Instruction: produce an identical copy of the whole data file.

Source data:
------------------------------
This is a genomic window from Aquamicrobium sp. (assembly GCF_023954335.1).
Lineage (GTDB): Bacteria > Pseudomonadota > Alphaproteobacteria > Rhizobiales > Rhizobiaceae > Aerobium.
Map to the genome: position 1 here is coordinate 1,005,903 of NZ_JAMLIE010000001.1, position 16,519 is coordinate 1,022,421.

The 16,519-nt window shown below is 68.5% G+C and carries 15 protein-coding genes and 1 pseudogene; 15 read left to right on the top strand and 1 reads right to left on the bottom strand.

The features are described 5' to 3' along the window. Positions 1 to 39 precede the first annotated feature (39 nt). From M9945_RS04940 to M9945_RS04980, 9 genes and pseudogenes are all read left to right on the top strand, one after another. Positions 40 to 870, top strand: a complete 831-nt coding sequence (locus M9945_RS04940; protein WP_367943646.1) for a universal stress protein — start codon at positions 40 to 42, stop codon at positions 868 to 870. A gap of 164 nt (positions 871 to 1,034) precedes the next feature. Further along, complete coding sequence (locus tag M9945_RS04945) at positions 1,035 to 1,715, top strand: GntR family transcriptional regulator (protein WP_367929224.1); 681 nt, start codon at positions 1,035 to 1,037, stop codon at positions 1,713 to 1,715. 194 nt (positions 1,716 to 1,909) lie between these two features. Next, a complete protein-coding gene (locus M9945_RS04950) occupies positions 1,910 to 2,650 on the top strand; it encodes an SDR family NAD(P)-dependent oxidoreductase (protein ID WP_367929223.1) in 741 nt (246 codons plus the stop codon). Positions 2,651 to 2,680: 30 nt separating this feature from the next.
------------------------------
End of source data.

This is a genomic window from Aquamicrobium sp. (assembly GCF_023954335.1).
Lineage (GTDB): Bacteria > Pseudomonadota > Alphaproteobacteria > Rhizobiales > Rhizobiaceae > Aerobium.
Map to the genome: position 1 here is coordinate 1,005,903 of NZ_JAMLIE010000001.1, position 16,519 is coordinate 1,022,421.

The 16,519-nt window shown below is 68.5% G+C and carries 15 protein-coding genes and 1 pseudogene; 15 read left to right on the top strand and 1 reads right to left on the bottom strand.

The features are described 5' to 3' along the window. Positions 1 to 39 precede the first annotated feature (39 nt). From M9945_RS04940 to M9945_RS04980, 9 genes and pseudogenes are all read left to right on the top strand, one after another. Positions 40 to 870, top strand: a complete 831-nt coding sequence (locus M9945_RS04940; protein WP_367943646.1) for a universal stress protein — start codon at positions 40 to 42, stop codon at positions 868 to 870. A gap of 164 nt (positions 871 to 1,034) precedes the next feature. Further along, complete coding sequence (locus tag M9945_RS04945) at positions 1,035 to 1,715, top strand: GntR family transcriptional regulator (protein WP_367929224.1); 681 nt, start codon at positions 1,035 to 1,037, stop codon at positions 1,713 to 1,715. 194 nt (positions 1,716 to 1,909) lie between these two features. Next, a complete protein-coding gene (locus M9945_RS04950) occupies positions 1,910 to 2,650 on the top strand; it encodes an SDR family NAD(P)-dependent oxidoreductase (protein ID WP_367929223.1) in 741 nt (246 codons plus the stop codon). Positions 2,651 to 2,680: 30 nt separating this feature from the next.